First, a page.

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Dr. Alfred O. Berg, M.D., M.P.H. is Chairman of the U.S. Preventive Services Task Force. He is Professor and Chair of the Department of Family Medicine, University of Washington. Dr. Berg is board certified in Family Practice and in General Preventive Medicine and Public Health and is a member of the Institute of Medicine of the National Academy of Sciences. He has been at the University of Washington since 1977 and has held administrative positions in the residency section, research section, and the WWAMI network of affiliated residency programs.

Lipid Disorders and Your Heart

Most people recognize the term "cholesterol" as being related to heart disease. Having high levels of cholesterol in the blood is one of several "lipid disorders" that can place you at increased risk for developing heart disease. Cholesterol is a normal substance in the body needed to maintain health; however, too much cholesterol can predispose you to coronary heart disease (CHD). Many people think of CHD as a men's disease, but each year just as many women die of CHD, making it the leading cause of death in the U.S. in both sexes, totaling more than 500,000 deaths per year.

How do lipid disorders cause heart disease?
Cholesterol is carried through the blood bound to two types of lipoproteins. Low-density lipoprotein (LDL) carries most of the cholesterol in the blood. High levels of LDL can cause cholesterol to deposit in blood vessels, clogging the arteries. Clogged arteries can reduce the flow of blood to the heart, causing a heart attack. High-density lipoprotein (HDL) helps remove cholesterol from the blood and helps prevent cholesterol from building up. The risk for heart disease increases as levels of LDL increase, but decreases as levels of HDL increase.

How do you know if you are at high risk of CHD?
Your risk of coronary heart disease is higher than average if you use tobacco, don't exercise regularly, have a family history of heart disease, have a high cholesterol level, or have diabetes or high blood pressure. If you do not have any of the other risk factors, you should still pay attention to your cholesterol. The U.S. Preventive Services Task Force (USPSTF), a group of experts charged with reviewing the existing evidence on a number of medical conditions, recently concluded that men should be screened routinely for cholesterol beginning at age 35, women at age 45. Men and women with other risks for heart disease can be screened for cholesterol as early as age 20. Even though cholesterol levels generally begin to stabilize after middle age, the USPSTF indicated that screening is still a good idea well after age 65, especially if you are otherwise in good health and have not been screened before, or have experienced any change in your health status such as gaining weight.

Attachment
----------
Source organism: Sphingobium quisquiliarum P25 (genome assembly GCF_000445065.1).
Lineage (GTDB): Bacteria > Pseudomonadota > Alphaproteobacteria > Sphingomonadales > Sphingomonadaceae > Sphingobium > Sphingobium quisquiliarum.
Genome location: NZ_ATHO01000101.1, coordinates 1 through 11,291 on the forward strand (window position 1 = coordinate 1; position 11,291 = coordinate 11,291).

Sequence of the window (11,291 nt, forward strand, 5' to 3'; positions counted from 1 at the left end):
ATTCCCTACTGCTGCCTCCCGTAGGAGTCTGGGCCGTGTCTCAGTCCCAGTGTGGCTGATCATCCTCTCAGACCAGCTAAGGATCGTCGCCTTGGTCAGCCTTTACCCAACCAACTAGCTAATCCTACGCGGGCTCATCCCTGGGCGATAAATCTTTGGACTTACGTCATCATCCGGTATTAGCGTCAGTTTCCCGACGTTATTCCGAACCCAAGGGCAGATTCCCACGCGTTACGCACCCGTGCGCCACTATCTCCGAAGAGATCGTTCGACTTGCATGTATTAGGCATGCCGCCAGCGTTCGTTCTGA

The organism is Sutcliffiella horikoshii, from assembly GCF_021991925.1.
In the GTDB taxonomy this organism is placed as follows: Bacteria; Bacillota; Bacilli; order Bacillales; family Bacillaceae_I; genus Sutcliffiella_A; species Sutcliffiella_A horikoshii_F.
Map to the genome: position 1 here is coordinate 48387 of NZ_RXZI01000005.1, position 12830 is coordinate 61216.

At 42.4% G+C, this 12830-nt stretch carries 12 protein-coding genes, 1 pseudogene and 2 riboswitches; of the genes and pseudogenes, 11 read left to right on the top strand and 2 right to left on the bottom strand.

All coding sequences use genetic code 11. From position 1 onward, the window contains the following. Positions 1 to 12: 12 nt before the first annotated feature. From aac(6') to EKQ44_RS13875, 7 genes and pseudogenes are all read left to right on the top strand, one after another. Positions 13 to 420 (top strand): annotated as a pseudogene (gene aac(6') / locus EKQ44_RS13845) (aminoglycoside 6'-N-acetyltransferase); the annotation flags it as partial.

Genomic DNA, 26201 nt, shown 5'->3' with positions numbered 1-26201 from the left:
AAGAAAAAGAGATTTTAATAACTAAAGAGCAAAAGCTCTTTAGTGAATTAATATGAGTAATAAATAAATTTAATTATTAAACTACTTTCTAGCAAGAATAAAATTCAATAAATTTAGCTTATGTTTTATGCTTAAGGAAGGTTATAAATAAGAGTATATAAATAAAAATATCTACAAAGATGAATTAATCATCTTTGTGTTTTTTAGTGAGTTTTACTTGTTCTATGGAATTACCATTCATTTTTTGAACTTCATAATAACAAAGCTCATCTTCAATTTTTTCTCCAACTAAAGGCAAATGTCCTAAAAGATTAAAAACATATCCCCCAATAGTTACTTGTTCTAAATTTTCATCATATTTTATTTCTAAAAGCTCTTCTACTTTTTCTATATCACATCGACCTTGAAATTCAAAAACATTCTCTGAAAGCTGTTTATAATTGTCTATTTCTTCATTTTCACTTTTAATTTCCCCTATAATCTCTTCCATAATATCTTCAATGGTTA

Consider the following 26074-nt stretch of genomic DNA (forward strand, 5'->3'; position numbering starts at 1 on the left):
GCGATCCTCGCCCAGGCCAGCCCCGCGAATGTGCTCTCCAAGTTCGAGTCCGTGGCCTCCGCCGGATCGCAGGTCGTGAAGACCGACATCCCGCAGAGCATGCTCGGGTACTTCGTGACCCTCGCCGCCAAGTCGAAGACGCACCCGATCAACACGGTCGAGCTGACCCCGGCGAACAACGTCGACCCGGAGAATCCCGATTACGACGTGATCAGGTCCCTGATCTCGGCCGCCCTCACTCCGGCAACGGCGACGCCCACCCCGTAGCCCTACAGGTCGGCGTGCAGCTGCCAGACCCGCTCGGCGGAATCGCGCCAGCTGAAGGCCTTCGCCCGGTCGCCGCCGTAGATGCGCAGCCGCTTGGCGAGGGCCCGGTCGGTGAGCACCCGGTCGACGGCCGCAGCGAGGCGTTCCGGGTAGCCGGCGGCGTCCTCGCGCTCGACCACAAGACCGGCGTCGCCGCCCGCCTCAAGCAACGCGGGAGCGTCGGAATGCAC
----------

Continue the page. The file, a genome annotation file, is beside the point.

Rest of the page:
If you think you might be at risk, what steps should you take?
The most important interventions are those that everyone should be doing to stay healthy: eat a balanced diet, exercise regularly, and don't smoke. Getting a blood test for high cholesterol is also a good idea, because it can lead to treatment before heart disease develops or worsens. Your clinician should measure your HDL in addition to measuring total cholesterol. Reducing dietary saturated fat and losing weight can lower total cholesterol and LDL cholesterol by as much as 20 percent, but most patients are not able to reduce total cholesterol by more than 10 percent after modifying their lifestyles (other lifestyle changes were discussed in an earlier column on Coronary Heart Disease Prevention for Women by Nanette K. Wenger, M.D. Therefore, cholesterol-lowering drugs may be indicated if you are one of those who does not respond readily to lifestyle changes. The USPSTF examined the one drug study that included women and concluded that treatment appeared to be as effective in postmenopausal women as in men.

The point here, as with all areas of your health, is to take charge of your health early in the game and to know that help is available. Heart disease is as much a problem for women as for men, but the good news is that most of it is preventable!

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Created: 5/17/2001  -  Alfred O. Berg, M.D., M.P.H.

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